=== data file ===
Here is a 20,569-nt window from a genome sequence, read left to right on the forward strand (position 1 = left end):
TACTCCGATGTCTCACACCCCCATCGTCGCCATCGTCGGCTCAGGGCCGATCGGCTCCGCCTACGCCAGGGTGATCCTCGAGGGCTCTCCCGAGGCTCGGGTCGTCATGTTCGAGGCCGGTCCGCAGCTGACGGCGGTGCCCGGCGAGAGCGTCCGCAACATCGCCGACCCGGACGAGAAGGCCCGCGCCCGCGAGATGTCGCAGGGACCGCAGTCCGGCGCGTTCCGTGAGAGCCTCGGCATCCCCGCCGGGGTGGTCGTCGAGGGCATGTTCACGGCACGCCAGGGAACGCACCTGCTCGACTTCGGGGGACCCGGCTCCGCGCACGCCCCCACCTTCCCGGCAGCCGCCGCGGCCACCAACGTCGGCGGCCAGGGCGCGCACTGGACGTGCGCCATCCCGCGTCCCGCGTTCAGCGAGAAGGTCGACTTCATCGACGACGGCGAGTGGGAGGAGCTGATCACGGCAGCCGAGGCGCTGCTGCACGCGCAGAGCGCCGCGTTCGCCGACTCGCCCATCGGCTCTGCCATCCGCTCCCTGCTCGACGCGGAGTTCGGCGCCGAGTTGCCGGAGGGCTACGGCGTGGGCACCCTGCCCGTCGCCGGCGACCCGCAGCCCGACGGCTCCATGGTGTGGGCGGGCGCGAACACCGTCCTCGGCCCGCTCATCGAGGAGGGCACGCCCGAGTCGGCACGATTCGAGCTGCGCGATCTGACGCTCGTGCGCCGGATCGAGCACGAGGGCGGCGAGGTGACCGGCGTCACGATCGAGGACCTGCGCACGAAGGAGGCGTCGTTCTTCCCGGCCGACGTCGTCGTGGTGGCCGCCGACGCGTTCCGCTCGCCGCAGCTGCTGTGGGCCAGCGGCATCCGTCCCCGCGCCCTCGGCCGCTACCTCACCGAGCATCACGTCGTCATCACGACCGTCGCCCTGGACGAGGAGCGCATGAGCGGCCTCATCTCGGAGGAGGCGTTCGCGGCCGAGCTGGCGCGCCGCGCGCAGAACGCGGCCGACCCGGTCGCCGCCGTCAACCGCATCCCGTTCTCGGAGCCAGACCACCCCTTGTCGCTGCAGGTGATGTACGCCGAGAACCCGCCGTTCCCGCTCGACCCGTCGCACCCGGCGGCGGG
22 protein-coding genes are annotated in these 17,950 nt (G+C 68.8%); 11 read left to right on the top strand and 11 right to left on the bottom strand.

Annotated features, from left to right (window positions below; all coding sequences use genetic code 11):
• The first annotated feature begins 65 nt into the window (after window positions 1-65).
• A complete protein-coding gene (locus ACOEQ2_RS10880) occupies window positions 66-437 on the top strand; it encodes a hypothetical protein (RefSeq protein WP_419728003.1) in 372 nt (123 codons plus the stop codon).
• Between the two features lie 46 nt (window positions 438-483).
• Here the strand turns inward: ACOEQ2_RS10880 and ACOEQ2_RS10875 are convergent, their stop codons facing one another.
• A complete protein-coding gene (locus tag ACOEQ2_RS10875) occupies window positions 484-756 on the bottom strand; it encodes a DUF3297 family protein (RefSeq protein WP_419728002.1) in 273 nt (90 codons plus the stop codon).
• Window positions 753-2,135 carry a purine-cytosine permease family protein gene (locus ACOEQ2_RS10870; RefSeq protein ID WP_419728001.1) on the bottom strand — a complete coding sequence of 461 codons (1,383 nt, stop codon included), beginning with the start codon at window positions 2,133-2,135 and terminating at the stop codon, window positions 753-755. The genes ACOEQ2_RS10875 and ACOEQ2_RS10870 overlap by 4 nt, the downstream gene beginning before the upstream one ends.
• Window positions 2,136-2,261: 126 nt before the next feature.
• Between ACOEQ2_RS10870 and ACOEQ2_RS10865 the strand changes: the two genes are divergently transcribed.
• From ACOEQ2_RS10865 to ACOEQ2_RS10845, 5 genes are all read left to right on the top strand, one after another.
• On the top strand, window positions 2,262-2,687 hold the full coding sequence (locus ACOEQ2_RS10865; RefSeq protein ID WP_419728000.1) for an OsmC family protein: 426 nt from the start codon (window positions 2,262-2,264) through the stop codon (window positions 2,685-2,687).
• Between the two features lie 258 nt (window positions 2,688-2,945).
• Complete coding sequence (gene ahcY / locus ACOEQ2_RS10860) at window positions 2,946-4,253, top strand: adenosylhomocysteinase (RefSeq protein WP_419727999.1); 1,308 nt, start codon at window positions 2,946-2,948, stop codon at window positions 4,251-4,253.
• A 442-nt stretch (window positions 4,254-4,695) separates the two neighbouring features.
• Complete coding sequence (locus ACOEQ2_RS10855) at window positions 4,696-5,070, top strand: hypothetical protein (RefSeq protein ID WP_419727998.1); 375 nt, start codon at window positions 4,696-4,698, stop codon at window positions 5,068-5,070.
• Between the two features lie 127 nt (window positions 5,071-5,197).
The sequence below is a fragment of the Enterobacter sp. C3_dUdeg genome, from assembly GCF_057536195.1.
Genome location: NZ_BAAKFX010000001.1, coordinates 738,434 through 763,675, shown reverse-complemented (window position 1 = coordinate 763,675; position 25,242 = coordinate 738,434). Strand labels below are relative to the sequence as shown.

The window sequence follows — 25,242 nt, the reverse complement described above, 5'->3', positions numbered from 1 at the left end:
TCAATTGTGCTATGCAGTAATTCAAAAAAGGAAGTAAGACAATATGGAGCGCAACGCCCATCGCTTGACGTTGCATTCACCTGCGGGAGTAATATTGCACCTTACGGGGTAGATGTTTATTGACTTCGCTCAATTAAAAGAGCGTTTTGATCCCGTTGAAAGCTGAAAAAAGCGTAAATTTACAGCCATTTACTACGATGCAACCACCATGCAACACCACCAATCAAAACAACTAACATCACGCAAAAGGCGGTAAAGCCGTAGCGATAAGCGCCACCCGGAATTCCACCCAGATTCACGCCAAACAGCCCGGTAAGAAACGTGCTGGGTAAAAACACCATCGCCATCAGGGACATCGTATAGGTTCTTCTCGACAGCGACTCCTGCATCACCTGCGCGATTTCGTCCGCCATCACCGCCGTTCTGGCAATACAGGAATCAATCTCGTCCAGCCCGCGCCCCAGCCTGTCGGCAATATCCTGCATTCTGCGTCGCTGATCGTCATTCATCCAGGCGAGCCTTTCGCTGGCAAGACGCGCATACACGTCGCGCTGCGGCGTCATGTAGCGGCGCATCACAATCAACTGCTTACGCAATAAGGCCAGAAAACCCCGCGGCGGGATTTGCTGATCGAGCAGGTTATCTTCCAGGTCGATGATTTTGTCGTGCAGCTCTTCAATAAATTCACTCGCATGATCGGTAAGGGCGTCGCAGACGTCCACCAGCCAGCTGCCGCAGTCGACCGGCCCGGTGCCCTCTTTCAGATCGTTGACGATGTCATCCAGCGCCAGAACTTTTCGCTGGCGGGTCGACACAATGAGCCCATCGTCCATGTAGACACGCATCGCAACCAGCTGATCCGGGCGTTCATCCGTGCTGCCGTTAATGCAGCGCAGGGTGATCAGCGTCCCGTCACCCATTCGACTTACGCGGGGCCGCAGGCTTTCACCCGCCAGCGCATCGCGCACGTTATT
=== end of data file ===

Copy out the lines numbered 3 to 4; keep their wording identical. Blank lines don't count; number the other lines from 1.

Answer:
22 protein-coding genes are annotated in these 17,950 nt (G+C 68.8%); 11 read left to right on the top strand and 11 right to left on the bottom strand.

Annotated features, from left to right (window positions below; all coding sequences use genetic code 11):